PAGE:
The moral of this story is that you should not be basing your selection of carbs entirely on their glycemic index. I would recommend eating higher glycemic foods around your workout to give you the energy you need, while sticking to lower glycemic foods the rest of the day. However, I prefer wild rice to white rice, so I will eat the wild rice all the time. While the glycemic index of foods is a good aspect to know about, it is not one that should heavily shape your carb choices.
All About Fiber
Fiber occurs only in plant foods. There is no fiber in animal foods such as meats. Fiber is a undigestable complex carbohydrate that is beneficial in keeping your body regular. There are two types of fiber: soluble and insoluble. soluble fiber dissolves in water, while insoluble fiber does not. insoluble fiber is the substance that creates the full feeling you experience after eating certain foods. Many American eat only 12 grams of fiber per day. A good rule of thumb is to eat 25-30 gram of fiber per day! Be slow while adding fiber into your diet however, unless you don’t mind feeling bloated and making frequent trips to the bathroom!
If you are counting your carbs, such as doing IIFYM, then I would recommend using the total amount of carbs consumed per day. Net carbs is the carb total minus the amount of fiber in a food. Using net carbs instead of total carbs is not necessarily a bad thing. However, to make life easier for yourself get your 25 grams of fiber in per day and just count your total carbs instead of your net carbs.
What Are Healthy Carbs?
This is where the going really gets tough! Healthy carbs are a misunderstood concept for many reasons. We have all heard that brown rice is better for you than white rice and sweet potato is better than white potato. What healthy carbs really come down to is what they do for your body. Healthy carbs come from whole food sources. These whole food sources include things like white rice and white potatoes. Unhealthy carbs come from processed crap like candy, many granola bars, concentrated fruit products, etc. If you stick to whole grains, fresh fruits, and fresh veggies, your healthy carbs are all accounted for.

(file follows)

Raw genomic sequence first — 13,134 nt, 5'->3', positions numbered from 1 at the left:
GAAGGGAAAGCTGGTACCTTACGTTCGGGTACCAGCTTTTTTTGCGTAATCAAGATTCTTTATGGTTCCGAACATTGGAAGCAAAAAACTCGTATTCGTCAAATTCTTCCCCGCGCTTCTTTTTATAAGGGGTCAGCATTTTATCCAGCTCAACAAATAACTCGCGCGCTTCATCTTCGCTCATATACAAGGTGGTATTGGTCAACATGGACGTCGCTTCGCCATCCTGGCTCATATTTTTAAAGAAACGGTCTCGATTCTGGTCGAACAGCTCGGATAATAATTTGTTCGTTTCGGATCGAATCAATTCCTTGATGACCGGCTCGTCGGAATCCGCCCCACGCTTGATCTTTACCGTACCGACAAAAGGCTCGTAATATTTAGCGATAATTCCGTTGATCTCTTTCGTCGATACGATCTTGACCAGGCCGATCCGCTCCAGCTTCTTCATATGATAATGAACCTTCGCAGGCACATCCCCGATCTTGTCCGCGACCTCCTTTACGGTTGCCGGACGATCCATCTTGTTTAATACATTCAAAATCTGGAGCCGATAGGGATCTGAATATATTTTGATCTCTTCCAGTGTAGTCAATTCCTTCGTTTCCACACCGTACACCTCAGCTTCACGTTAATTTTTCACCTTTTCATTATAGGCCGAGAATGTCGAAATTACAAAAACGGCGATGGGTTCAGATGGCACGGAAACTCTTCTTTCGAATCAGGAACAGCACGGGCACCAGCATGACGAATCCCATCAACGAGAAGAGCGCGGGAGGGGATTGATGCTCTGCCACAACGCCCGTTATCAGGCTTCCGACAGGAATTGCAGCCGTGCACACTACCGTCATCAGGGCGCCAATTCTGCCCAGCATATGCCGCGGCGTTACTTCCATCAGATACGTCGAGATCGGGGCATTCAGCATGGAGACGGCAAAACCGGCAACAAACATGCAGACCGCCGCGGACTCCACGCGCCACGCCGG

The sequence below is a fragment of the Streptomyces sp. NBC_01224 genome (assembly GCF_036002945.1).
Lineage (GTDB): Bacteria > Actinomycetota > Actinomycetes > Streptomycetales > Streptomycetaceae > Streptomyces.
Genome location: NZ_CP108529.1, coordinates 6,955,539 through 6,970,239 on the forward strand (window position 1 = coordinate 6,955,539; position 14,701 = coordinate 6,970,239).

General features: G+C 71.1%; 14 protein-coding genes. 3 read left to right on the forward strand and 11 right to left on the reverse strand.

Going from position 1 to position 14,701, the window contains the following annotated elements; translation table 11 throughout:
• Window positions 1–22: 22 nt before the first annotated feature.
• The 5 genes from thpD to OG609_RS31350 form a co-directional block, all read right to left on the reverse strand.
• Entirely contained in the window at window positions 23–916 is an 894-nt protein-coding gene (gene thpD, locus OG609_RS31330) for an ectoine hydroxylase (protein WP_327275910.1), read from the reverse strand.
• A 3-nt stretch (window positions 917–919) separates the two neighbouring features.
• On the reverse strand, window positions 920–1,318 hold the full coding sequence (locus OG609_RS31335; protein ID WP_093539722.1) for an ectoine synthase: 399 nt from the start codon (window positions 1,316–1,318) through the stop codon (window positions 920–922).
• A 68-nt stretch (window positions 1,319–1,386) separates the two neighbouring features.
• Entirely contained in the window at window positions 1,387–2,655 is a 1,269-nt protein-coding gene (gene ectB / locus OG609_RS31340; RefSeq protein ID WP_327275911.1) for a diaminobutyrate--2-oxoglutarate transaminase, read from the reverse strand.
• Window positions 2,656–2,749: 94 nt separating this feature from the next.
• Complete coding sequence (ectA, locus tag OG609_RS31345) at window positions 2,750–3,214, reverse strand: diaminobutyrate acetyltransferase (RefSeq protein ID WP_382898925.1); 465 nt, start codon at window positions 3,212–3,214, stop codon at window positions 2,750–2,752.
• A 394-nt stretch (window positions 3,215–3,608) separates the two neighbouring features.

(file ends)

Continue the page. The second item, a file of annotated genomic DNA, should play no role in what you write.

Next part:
The moral of this story is that if you prefer white potatoes over sweet potatoes, eat the damn white potatoes. The key is to not smother your food in unnecessary and processed extras. Stick to whole food sources of carbs and you are golden.
Healthy Carb Swaps
How Many Carbs Should You Eat?
There is a lot that goes into deciding how many carbs you should eat. However, if you are just looking to be healthy, have energy, and maintain a fit body, then there are a few rule of thumb rules that we can use. If your goal is fat loss, look to eat 0.5-0.75g of carbs per pound of bodyweight. This amount of carbs should not be long-term. I would not recommend eating a fat loss carb level for more than 2-3 weeks, 4 at most. Your body gets use to this amount of carbs and adapts, therefore making a prolonged period of time in this carb level useless.
For maintenance, I recommend eating between 1-1.5g of carbs per pound of bodyweight. If you are eating 1 gram per pound of bodyweight and still losing weight, bump it up to 1.5g per pound of bodyweight.
In order to gain muscle, I recommend eating 2-3g of carbs per pound of bodyweight. These carbs should still come from whole food sources primarily. You want to create that toned and tight physique, not a bloated one.
When it comes to determining your carb levels, first look at your goal. Once you have determined your goal, go by the rule of thumb levels above. It is really going to come down to you experimenting with the levels of healthy carbs that you eat. Everybody is different. If you have any questions at all on this or want a person there to help you tweak your carbs and take the guesswork out, please shoot me an email at email@example.com! I have limited open nutrition coaching spots available!
There you have it! We just talked about a lot of information on healthy carbs. This is truly a cliff notes version of carbohydrates and their functions and uses. However, I hope that you have learned something from this article and that you might understand healthy carbs a little bit better now. What is your main question about healthy carbs? Drop it in the comments so we can chat!